Prepare questions. Your annual exam is a good opportunity to ask your dermatologist about self-checks, anything you’re concerned about, or how to cosmetically treat non-cancerous lesions.
Remove nail and toe polish. Skin cancer can develop on your nail beds. Going without polish lets your doctor examine your hands and feet.
Let your hair down. Skin cancers often develop on the scalp. Wearing a loose hair style makes it easier for your doctor to examine your head.
Skip the makeup. Most non-melanoma skin cancers grow on areas with high sun exposure, especially the face. Your Midwest Dermatology physician will look closely at the skin on your face. If you’re wearing make-up, it will need to be removed.
In addition, remove jewelry, adhesive bandages and anything else that might cover your skin.
What to Expect During a Skin Cancer Screening
A skin cancer screening is a full body skin exam. Your doctor will examine the top of your head, all the way down to the bottom of your feet, for any moles, growths or spots that look suspicious. Here’s what to expect.
- Does it take long?If you have no history of skin cancer or irregular moles, the it should be pretty quick, taking less than 15 minutes. If you have a personal history of cancer or several moles, expect it to take slightly longer.
- Do I Get Undressed? You’ll be asked to remove all of your clothes and put on a gown. It’s important your doctor sees all areas of your skin, including your back, buttocks and even between your toes.
- What Kind of Documentation Happens? Your doctor might document some spots by taking notes or using photographs, to better detect and track change at your next appointment.
If your dermatologist finds a spot that appears it could be precancerous, a biopsy will be performed. This procedure is relatively quick, and can take place in office at your screening appointment.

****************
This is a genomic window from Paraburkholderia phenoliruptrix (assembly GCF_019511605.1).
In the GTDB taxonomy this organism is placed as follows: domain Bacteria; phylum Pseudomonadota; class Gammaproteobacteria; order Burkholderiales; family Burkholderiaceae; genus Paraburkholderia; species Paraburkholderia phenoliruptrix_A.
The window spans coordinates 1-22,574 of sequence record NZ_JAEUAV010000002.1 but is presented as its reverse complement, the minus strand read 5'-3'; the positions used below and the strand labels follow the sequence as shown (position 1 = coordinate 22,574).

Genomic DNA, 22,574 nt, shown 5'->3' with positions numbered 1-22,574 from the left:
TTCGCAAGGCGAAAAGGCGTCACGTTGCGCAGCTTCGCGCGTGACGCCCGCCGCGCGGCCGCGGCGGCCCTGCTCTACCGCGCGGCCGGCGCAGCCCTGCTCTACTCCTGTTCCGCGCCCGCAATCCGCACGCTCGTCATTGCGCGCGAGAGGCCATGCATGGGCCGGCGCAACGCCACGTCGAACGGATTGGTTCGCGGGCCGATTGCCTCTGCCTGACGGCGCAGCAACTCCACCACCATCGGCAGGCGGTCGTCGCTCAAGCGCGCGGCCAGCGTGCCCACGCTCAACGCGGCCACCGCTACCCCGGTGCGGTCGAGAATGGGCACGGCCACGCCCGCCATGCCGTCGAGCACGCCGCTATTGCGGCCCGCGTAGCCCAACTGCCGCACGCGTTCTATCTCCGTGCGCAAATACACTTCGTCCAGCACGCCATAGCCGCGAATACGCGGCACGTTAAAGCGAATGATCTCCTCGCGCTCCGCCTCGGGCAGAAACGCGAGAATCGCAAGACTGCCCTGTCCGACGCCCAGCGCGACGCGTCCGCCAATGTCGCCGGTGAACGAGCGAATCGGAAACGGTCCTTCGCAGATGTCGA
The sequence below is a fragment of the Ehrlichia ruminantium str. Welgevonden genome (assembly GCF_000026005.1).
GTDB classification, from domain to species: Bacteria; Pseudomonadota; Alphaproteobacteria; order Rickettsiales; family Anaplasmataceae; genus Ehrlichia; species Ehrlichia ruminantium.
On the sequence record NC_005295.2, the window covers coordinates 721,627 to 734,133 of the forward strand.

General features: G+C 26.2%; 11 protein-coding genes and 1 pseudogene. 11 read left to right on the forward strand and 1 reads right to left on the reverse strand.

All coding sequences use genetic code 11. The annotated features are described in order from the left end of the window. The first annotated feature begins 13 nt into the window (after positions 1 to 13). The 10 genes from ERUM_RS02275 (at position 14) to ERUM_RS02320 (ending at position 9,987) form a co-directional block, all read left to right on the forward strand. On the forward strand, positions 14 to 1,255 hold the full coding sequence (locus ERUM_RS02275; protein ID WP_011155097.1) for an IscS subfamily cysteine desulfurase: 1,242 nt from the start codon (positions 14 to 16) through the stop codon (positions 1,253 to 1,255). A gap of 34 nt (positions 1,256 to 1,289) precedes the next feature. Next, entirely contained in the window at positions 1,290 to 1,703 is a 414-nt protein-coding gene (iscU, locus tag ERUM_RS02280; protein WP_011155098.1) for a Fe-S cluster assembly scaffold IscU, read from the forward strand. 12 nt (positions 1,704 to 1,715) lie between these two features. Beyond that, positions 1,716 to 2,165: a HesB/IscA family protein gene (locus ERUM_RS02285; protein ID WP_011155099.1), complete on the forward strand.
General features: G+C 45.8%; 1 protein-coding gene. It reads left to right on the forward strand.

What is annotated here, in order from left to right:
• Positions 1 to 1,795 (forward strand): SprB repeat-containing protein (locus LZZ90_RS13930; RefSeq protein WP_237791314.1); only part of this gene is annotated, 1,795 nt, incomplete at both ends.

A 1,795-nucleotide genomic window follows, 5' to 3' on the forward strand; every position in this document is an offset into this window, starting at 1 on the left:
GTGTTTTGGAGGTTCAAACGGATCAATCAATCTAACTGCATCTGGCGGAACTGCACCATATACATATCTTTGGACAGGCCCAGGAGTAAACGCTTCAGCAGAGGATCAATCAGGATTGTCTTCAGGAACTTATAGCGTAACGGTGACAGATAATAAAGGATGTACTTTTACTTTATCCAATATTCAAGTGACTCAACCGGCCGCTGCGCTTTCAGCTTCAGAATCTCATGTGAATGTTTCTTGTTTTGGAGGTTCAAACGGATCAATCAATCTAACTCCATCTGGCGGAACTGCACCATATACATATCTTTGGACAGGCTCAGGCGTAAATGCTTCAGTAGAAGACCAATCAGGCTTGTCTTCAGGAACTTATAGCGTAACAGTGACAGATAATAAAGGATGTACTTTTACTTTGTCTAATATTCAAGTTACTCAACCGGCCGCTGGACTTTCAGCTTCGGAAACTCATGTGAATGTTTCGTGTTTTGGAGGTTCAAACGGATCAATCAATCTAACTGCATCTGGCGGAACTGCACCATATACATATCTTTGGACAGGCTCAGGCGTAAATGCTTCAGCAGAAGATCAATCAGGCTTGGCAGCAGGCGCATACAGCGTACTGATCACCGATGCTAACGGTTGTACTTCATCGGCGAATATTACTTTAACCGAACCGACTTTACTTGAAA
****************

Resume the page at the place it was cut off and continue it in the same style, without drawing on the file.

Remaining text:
The biopsied lesion will be sent to pathology, where it will be processed into a slide. Your doctor may read this slide or it may be sent to an outside lab for interpretation. This results in a diagnosis that tells us if your lesion is benign, pre-cancerous or skin cancer.
If the biopsied lesion turns out to be cancerous, your doctor will inform you of your treatment options. Skin cancer that’s detected early is relatively easy to treat, which is the primary benefit of annual skin cancer exams. Proven treatment options, including Mohs Surgery which has a cure rate approaching 99%, will be presented to you Then, we’ll schedule a time for you to come to the office to receive the treatment.
It’s important to note that most insurance carriers will cover annual skin cancer checks, paying all or part of the total cost. Of course, this depends on your policy specifications for co-pay and deductible. Currently, skin cancer screenings are not covered under “preventive medicine” in your health care plan as defined by the Affordable Care Act.
Skin Cancer Screenings Start With You
The most important step is what you do next. If you don’t already have a skin cancer screening scheduled, call Midwest Dermatology today get an appointment on the calendar. You can schedule your exam online at midwestderm.com or call us at 402-933-0800 (we changed our phone number recently!).
It feels good to take control of your health and you’ll be glad your skin is healthy and well!